Del Rosario: Then and now, China can’t be trusted | Global News

Del Rosario: Then and now, China can’t be trusted

MANILA, Philippines — In the past, China’s words and actions showed it could not be trusted, and it still can’t be, as shown by its words and actions on the sinking of a Philippine fishing boat after being hit by a Chinese trawler in the South China Sea, former Foreign Secretary Albert del Rosario said on Wednesday.

Del Rosario, who headed the Department of Foreign Affairs in the administration of President Benigno Aquino III, said he had “firsthand experience” that “China is not to be trusted, that their word is unreliable.”


China militarization

“When China makes a declaration, you can almost be sure that it is not consistent with what is happening on the ground,” he said in a statement.


Del Rosario pointed to two occasions where China was not truthful: when a Chinese official years ago promised the United States there would be no militarization of the South China Sea, and when China did not withdraw its ships after committing to withdraw them in a US-brokered deal to end a maritime standoff with the Philippines over ownership of Panatag Shoal in 2012.

The Philippines and Vietnam stridently protest China’s building of military outposts on artificial islands in the Spratly archipelago.

China continues to blockade Panatag Shoal, also known as Scarborough Shoal, a traditional fishing ground for Filipinos off the coast of Zambales province.

“China’s duplicity is now manifesting itself more closely to our people with the recent ramming of our fishing boat and the abandonment of our fishermen in the high seas. To avoid being pathetic, this was followed with two clumsy attempts to fabricate believable explanation,” Del Rosario said.

He was referring to Beijing’s initial statement that the Chinese trawler rammed the Philippine fishing boat at Recto Bank and abandoned the 22 distressed Filipino fishermen because it feared it might be “besieged by seven to eight Philippine fishing boats” in the area.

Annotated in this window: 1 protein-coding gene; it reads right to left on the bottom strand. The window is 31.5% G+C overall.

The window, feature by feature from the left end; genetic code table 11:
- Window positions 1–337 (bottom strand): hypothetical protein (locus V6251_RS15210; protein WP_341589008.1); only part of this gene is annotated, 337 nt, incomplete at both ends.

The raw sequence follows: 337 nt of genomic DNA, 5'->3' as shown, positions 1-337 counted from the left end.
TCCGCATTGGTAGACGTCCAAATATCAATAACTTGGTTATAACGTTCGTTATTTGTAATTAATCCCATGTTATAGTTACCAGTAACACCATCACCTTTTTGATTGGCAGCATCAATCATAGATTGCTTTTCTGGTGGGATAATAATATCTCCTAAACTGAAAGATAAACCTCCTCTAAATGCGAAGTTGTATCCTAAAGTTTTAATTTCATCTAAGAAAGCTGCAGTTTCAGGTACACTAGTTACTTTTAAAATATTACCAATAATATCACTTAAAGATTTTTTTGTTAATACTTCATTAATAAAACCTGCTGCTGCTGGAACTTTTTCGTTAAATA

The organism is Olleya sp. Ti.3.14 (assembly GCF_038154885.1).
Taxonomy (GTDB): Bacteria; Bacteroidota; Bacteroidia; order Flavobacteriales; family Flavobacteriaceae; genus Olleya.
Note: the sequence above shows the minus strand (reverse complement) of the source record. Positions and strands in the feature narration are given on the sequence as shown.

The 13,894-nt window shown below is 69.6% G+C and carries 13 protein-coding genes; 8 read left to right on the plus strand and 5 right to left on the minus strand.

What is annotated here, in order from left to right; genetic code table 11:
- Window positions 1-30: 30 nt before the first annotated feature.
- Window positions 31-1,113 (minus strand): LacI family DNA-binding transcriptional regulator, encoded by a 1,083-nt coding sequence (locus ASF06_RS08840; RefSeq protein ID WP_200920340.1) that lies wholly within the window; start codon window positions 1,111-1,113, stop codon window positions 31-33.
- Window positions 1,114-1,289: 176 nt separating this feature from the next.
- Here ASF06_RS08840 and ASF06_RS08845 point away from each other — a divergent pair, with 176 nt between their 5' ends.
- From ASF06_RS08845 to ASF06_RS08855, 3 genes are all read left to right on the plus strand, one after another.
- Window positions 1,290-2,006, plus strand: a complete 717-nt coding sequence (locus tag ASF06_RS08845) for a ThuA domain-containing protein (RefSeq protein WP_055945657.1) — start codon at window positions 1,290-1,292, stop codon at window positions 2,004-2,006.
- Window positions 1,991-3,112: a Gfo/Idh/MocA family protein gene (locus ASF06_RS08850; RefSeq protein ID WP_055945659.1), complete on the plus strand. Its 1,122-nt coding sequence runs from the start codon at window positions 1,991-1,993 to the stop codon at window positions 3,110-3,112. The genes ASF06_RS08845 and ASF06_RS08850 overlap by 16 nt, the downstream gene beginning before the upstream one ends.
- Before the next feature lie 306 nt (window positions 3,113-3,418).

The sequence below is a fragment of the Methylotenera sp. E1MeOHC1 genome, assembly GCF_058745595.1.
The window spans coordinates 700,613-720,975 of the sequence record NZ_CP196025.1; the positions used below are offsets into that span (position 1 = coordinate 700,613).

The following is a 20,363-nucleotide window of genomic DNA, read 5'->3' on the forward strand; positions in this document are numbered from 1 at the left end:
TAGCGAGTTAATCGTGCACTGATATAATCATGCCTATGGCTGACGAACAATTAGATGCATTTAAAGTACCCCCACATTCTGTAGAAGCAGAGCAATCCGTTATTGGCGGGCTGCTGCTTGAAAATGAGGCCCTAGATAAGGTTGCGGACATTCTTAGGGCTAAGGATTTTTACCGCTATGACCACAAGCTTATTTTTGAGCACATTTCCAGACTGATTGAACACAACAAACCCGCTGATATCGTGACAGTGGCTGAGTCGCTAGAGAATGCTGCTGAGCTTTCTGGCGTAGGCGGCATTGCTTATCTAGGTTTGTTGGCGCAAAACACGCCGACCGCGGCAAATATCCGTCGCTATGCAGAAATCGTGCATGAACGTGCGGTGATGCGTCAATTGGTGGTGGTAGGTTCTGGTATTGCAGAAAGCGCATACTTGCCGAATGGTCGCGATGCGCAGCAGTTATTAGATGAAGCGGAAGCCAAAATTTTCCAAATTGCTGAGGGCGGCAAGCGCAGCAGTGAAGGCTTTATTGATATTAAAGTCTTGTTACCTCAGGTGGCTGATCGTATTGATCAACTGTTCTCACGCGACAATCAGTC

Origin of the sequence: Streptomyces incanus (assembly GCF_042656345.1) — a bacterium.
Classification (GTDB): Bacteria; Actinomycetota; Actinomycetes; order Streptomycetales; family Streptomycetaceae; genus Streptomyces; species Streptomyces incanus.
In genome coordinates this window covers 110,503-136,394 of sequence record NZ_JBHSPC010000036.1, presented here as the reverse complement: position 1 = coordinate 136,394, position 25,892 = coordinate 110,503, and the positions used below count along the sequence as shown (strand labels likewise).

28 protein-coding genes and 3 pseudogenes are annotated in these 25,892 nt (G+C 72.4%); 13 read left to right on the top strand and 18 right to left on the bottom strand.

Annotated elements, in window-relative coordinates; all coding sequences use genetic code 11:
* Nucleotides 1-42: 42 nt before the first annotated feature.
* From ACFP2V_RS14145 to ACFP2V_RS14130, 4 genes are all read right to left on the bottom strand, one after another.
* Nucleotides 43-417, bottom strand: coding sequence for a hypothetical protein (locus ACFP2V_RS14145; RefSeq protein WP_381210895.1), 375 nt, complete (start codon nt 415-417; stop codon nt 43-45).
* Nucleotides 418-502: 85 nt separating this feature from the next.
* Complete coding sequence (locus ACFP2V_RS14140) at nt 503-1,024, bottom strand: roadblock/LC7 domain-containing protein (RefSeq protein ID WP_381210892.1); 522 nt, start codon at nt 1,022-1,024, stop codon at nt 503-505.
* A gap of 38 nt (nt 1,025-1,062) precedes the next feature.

Vietnam’s confirmation

There were no other Philippine boats at Recto (Reed) Bank at the time. The fishermen struggled in the water for hours until a Vietnamese boat came and rescued them.


Del Rosario said he met last week with Vietnamese Ambassador Ly Quoc Tuan “to thank him for the successful rescue effort of our fishermen.”

“[The Vietnamese ambassador] confirmed that the rescue took place early morning, nearly four hours after the collision as there were no other boats in the area,” he said.

In his statement, Del Rosario said that while he was partial to bilateral talks to resolve the incident, he said he was glad that “our officials are considering taking a stand for what is right in multilateral meetings.”

The government has held talks with Beijing on the incident and it has also raised the matter to the United Nations International Maritime Organization.

“We should be consistent in doing so with a firm conviction that the rule of law must be adhered to and respected,” Del Rosario said.

“While we are cognizant of the imperative not to trigger an armed conflict, we believe that adherence to the rule of law is a profoundly pacifist way that we all should follow. Specifically, to accept that war is the only alternative to setting aside the arbitral decision is remarkably incredible and cannot be taken seriously in this modern world,” he said, referring to the 2016 ruling by the UN-backed Permanent Court of Arbitration in The Hague invalidating China’s claim over nearly the entire South China Sea.

The ruling was handed down on a challenge brought by the Philippines after China seized Panatag Shoal.

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TAGS: Albert Del Rosario, maritime dispute, PH-China Relations, Recto Bank incident, Reed Bank incident, South China Sea, West Philippine Sea
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